The U.S. dollar is bid. It has recouped everything it lost in the first half the week against the euro. It is flirting with its 20-day moving average against both the euro ($1.3254) and Swiss franc (CHF0.9108). The constructive technical toned identified here at mid-week has undermined by what two considerations, the backing up of U.S. rates, which some attribute to Fed Chairman Ben Bernanke's testimony (though we are skeptical) and perhaps a buy the rumor sell the fact activity around the LTRO. A break of the $1.3230 area will immediately target the $1.3150-70 area next.
For its part sterling has been confined to Thursday's ranges and a better than expected construction PMI may have helped. It came in at 54.3 from 51.4 in January. The consensus had expected only a small increase. It is the best since March last year and is above the 50 boom/bust for the 14th consecutive month. New orders reached a 21-month high.
Given the relative size of the UK construction sector, today's report does not really offset the somewhat disappointing manufacturing PMI out yesterday (51.2 vs 52.0), However, the resilience of the UK economy is one of the pleasant surprises in 2012. Monday, the service sector PMI will be released and of course this is the largest sector and hence most important. Support has been seen for the past two days around the 200-day moving average, just below $1.59 today. The break warns of another cent decline.
The dollar made new highs against the yen and is building a base above JPY81.00. The driving force seems to be broad based dollar demand, but note BOJ comments warn that as long as inflation is below 1%, it is prepared to ease, suggesting a more aggressive stance than previously understood. That said Japanese 2-year yields are flat (US is off 1 bp), as is the 10-year.
However, Japanese economic reports were mostly disappointing. Unemployment ticked up to 4.6% from 4.5% in December and household spending fell 0.1% in January, whereas the consensus called for a 0.6% increase following the 1% decline in December. Core inflation, which in Japan excludes fresh food, was -0.1% year-over-year in January, the same as December, but was negative on a year-over-year basis for the fourth consecutive month. Excluding food and fuel, prices fell 0.9% year-over-yer after a -1.1% pace in December. Core Tokyo prices for February were off 0.3% after a -0.4% print in January.
The government subsidy for eco-cars helped pump up retail sales and industrial production, but it expires shortly, leaving Japan with soft household demand. The government's reconstruction budget, and recovery efforts after last year's tsunami and Thai floods may temporarily help lift the economy in the Jan-March period, but stagnation appears likely to return.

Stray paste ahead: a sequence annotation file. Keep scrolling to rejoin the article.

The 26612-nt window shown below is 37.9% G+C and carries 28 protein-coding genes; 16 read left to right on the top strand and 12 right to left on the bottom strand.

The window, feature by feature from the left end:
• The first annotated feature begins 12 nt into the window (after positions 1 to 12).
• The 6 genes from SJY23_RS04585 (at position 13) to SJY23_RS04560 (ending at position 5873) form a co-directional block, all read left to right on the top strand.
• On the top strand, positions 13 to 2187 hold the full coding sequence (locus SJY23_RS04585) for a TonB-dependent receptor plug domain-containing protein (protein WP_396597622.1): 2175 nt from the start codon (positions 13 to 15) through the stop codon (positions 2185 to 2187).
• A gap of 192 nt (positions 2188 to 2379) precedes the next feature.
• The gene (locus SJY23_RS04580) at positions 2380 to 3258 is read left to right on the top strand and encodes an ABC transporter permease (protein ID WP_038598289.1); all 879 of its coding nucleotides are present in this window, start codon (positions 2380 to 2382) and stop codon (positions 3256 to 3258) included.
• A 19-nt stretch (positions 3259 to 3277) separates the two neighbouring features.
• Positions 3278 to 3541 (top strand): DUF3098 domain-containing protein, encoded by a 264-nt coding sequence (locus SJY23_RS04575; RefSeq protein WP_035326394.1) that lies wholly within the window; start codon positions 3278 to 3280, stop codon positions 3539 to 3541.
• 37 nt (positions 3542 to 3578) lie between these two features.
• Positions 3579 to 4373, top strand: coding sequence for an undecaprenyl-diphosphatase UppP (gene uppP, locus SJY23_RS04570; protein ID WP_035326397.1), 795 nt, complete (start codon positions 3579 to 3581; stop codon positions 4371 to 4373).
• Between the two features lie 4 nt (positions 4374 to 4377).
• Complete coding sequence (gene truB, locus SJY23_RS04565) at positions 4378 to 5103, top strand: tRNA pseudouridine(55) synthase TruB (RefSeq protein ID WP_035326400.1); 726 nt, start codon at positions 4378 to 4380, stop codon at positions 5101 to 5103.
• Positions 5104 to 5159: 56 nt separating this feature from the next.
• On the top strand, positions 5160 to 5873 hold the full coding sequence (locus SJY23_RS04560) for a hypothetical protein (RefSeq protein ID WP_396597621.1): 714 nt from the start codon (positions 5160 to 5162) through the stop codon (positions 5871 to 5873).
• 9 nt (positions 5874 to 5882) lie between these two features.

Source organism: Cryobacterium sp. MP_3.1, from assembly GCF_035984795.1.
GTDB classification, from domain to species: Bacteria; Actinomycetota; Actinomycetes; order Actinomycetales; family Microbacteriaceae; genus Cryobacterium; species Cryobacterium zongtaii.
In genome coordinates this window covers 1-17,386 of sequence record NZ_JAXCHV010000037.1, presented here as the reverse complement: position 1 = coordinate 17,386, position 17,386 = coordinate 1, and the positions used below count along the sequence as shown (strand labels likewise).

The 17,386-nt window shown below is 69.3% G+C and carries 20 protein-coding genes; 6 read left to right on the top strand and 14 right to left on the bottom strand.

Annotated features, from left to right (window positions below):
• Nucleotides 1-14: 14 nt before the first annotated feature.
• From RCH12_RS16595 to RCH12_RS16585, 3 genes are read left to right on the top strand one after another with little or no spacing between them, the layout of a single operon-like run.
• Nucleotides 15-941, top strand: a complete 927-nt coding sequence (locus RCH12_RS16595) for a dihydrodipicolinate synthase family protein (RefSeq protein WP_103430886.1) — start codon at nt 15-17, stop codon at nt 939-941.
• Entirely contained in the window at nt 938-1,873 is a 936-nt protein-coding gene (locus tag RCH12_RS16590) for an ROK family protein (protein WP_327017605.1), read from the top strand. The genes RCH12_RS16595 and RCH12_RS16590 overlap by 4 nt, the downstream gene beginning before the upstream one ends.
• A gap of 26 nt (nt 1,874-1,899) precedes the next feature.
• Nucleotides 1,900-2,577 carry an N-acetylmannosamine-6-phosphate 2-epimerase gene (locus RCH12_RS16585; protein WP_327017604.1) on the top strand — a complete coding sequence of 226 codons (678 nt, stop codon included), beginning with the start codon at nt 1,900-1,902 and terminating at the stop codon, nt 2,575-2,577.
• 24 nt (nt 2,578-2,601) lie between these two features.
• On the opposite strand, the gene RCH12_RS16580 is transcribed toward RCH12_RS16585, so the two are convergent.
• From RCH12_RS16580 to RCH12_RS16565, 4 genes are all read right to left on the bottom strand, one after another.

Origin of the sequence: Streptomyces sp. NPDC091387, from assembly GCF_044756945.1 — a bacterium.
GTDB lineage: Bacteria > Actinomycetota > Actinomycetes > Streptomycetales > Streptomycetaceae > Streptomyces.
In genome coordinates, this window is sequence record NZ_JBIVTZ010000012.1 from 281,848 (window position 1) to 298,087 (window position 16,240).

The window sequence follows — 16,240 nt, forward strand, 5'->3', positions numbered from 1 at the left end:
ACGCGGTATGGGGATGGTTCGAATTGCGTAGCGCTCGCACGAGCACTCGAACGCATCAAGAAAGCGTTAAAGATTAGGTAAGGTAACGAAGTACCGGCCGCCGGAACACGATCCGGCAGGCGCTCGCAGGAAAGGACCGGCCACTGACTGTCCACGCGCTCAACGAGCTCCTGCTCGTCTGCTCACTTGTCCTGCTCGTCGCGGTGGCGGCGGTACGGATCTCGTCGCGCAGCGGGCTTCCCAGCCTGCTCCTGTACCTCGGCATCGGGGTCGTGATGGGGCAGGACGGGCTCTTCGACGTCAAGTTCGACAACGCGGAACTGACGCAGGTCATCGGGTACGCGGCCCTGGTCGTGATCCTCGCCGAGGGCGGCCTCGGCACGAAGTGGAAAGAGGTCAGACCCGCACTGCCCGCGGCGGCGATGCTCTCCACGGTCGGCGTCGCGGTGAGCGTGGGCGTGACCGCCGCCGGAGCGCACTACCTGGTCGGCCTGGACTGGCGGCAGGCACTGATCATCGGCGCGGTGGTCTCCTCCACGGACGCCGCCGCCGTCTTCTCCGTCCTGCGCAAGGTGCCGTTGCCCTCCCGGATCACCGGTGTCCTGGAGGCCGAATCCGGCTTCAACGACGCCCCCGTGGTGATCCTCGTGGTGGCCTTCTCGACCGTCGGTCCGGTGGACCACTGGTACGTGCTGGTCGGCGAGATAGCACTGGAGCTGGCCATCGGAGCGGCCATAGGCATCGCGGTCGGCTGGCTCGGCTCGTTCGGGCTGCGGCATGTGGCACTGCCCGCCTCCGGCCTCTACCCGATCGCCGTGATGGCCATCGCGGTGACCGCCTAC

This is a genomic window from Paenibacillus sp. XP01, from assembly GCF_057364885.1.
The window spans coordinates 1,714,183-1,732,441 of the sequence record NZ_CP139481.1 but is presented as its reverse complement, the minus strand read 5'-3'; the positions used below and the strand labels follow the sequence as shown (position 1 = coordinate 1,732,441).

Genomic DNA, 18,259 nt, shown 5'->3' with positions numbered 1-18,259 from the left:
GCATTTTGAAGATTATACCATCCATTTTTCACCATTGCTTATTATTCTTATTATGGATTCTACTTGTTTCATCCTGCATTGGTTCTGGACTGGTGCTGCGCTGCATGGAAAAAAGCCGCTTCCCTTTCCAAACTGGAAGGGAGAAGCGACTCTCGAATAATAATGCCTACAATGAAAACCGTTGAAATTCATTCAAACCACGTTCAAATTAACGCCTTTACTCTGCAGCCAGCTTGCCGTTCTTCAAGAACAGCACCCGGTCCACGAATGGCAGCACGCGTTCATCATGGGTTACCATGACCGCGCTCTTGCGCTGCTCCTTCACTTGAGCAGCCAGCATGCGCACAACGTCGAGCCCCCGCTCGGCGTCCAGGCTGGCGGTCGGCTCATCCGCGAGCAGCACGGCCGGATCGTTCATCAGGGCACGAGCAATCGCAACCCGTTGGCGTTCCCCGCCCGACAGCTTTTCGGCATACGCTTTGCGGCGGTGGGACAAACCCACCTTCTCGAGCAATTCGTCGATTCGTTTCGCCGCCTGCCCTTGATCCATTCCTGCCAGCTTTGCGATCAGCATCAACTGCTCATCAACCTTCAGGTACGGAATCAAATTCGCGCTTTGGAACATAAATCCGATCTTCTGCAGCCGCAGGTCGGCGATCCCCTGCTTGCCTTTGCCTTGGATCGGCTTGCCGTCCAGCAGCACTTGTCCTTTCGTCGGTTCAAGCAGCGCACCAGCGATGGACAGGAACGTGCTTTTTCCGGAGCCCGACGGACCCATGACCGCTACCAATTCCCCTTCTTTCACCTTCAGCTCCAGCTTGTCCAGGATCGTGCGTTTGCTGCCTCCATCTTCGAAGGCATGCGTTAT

There are a few other developments to note in Europe, outside of the large (record) overnight deposits at the ECB (776.9 bln euros). The best way to understand those without getting too caught up in the nuances is that they are similar to the excess reserves at the Fed, which is really the counterpart of their operations.
More importantly, Germany reported a horrific retail sales report. Sales fell 1.6% in January. The market had been looking for a small gain. However, this time series is unstable. Look at what happened in December. It was originally reported at -1.4% and was revised to +0.1%. Still, the underlying message is that Germany continues to rely on the aggregate demand of other countries rather than its own. This is to say it exports around 40% of GDP.
S&P had nice things to say about Italy. It noted that Monti's reforms have prevented a further downgrade (now BBB+) and even suggested upgrade to A may be possible. Key hurdle now seems to be the labor reforms that need parliament approval, anticipated by the end of the March. Italian bonds did not respond to the S&P comments but are consolidating recent gains.
Lastly, note that Spanish unemployment rose further, but the bigger issue that is brewing is over the Spanish 2012 budget. Spain seemed to be seeking a relaxation of this year's deficit target (4.4%), which after last year's miss, would make it a simply herculean task. Yet Barroso seemed to indicate this was rejected by the EU summit. Spanish bonds continue to under-perform their Italian counterparts.